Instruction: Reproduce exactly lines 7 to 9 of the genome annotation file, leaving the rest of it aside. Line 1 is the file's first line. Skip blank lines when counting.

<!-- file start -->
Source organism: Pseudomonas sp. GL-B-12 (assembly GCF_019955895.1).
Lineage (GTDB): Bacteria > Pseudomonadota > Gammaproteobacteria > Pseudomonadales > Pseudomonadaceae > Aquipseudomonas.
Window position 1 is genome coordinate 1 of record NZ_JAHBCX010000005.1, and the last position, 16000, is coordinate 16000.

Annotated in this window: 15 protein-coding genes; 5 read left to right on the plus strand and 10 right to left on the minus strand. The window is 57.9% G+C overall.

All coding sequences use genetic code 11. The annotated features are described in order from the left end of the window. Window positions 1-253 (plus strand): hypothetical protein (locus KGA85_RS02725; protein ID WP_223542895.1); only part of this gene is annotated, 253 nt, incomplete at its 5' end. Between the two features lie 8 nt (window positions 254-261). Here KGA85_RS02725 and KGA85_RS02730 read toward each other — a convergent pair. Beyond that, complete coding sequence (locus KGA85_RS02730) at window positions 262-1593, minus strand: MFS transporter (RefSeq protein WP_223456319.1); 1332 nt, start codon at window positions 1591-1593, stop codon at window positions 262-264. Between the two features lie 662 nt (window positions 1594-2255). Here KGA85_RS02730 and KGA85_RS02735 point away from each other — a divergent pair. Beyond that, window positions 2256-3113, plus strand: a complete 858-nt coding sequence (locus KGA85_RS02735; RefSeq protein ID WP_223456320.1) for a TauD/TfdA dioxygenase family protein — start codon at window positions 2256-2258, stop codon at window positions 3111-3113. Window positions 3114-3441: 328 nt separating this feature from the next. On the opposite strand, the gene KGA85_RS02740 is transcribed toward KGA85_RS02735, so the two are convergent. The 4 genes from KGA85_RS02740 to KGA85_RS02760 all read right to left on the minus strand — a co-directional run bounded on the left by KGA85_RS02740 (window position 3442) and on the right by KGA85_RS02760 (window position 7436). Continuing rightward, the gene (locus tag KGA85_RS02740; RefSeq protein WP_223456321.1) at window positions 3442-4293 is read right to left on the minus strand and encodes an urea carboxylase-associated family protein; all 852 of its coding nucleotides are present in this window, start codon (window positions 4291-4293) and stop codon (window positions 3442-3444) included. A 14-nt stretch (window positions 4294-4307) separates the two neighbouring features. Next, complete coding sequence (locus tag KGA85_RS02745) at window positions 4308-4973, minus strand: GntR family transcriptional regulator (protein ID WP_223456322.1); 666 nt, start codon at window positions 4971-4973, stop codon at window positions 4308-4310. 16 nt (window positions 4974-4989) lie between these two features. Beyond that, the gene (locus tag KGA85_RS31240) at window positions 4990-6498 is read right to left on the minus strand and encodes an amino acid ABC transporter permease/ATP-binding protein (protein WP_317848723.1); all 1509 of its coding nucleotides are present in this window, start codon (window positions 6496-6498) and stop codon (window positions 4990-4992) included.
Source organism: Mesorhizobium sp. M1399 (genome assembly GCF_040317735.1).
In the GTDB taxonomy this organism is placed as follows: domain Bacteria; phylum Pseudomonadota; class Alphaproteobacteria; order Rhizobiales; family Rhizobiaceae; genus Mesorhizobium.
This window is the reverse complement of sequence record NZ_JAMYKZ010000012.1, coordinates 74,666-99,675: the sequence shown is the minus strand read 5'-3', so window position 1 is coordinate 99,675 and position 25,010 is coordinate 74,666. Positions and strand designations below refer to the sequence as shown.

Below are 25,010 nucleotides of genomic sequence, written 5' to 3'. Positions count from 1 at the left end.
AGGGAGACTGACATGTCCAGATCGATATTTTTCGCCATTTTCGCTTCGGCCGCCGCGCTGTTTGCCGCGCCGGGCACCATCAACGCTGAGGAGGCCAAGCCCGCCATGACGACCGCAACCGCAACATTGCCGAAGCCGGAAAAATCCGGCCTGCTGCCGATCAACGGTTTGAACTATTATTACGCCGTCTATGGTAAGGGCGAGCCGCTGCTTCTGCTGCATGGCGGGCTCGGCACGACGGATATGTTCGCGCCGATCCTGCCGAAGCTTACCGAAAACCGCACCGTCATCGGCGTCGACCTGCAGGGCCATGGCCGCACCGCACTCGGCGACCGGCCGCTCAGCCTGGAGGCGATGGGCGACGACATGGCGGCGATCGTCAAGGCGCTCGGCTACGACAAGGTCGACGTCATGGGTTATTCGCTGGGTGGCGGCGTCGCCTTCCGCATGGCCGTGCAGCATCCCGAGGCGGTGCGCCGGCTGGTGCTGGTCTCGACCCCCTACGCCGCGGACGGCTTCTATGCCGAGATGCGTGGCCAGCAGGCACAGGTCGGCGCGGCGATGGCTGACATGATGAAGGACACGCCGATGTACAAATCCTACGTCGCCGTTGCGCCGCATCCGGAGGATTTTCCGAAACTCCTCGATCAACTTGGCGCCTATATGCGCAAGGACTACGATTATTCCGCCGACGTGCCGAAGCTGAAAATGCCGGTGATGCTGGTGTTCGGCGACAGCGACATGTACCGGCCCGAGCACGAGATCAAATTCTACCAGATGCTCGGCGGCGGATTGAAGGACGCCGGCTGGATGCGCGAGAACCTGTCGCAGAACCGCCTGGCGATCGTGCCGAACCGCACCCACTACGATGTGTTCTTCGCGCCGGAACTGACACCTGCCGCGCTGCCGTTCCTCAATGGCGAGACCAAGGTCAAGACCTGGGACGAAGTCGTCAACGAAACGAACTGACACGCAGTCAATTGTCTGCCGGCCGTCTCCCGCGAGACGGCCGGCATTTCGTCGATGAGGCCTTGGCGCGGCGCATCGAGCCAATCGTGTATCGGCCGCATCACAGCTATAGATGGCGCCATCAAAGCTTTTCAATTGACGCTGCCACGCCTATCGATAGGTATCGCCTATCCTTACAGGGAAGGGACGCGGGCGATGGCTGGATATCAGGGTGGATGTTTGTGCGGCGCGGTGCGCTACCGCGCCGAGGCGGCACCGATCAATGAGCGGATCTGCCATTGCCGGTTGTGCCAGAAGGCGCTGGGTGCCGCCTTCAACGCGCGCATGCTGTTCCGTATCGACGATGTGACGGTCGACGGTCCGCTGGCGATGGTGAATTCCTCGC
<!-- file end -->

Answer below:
In the GTDB taxonomy this organism is placed as follows: domain Bacteria; phylum Pseudomonadota; class Alphaproteobacteria; order Rhizobiales; family Rhizobiaceae; genus Mesorhizobium.
This window is the reverse complement of sequence record NZ_JAMYKZ010000012.1, coordinates 74,666-99,675: the sequence shown is the minus strand read 5'-3', so window position 1 is coordinate 99,675 and position 25,010 is coordinate 74,666. Positions and strand designations below refer to the sequence as shown.

Below are 25,010 nucleotides of genomic sequence, written 5' to 3'. Positions count from 1 at the left end.